In there, find the AMD Software and click uninstall. The process is pretty standard and will be the same as for any other application, although it’s important to note that your screen might blink or turn black for a few seconds during the uninstallation. There’s no need to panic as this is a standard thing to happen.
Before the process can be completed, a system restart is necessary, so be sure to save and exit any programs you might’ve been working on.
Important note: it’s possible that there are some “leftovers” in the system’s registry and that you might need a deeper uninstallation process. For this, it’s recommended that you use Display Driver Uninstaller. You should use this program from the Safe Mode as DDU is best run from there. You should select the Clean and Restart option and let DDU do its thing.
This is especially important if you previously used an Nvidia card.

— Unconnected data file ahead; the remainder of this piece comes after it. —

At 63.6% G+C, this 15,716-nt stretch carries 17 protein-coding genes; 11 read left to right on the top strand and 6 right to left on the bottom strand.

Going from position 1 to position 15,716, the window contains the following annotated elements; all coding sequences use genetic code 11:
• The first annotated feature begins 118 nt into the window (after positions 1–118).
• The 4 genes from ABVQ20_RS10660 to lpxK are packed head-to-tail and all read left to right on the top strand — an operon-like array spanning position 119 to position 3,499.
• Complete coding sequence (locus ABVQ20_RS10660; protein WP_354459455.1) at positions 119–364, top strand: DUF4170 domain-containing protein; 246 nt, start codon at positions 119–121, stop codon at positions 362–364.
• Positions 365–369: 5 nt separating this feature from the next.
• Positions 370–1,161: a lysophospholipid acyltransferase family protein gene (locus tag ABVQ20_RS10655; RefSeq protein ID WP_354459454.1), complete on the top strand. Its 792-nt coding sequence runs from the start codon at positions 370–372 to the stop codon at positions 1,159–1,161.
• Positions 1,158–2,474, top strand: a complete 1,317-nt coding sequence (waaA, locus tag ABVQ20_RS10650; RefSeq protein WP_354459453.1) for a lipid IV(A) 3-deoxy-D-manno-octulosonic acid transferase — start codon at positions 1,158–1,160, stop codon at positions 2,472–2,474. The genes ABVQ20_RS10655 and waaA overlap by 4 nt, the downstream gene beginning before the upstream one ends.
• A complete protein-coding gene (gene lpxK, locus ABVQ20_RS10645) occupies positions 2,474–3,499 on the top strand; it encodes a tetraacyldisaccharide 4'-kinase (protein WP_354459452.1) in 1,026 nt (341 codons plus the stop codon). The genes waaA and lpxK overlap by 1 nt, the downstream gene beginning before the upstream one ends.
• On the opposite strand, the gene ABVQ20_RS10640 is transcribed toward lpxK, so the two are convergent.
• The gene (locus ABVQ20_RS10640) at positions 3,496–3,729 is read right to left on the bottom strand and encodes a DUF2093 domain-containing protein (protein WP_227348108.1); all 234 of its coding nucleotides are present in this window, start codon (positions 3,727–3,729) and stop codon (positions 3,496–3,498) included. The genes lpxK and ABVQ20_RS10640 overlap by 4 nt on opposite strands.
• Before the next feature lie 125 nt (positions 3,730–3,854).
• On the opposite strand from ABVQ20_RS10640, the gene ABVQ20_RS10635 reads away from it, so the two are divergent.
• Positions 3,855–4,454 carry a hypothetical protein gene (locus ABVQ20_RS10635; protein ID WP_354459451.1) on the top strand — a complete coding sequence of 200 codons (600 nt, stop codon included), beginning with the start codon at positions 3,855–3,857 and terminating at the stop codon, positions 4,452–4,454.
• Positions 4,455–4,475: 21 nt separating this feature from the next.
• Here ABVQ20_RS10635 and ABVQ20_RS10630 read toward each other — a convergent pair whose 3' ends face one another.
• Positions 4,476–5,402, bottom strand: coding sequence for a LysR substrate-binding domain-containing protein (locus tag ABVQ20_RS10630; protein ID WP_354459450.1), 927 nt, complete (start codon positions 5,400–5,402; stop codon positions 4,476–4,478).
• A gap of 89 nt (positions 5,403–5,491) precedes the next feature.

Step 1 – Preparing For The Installation Of The New Driver
Obviously, the first thing you should do is download the actual software from AMD’s website. Once you get to their official download page, you will be presented with two choices – downloading the Radeon Software or downloading the exact drivers for your graphics card.
Either way, before starting the installation process, it’s important to close all running applications, and that includes your firewall and anti-virus. But don’t worry, AMD won’t damage your machine and you’ll be perfectly safe. Closing all running applications is necessary because the installation wizard will be able to access all the files that those running processes might have been using.
Step 2 – The Actual Installation
Once the installation process begins, you will be prompted with a standard End User Licence Agreement. Of course, you’re going to accept it and move forward. But with that acceptance comes a key branching.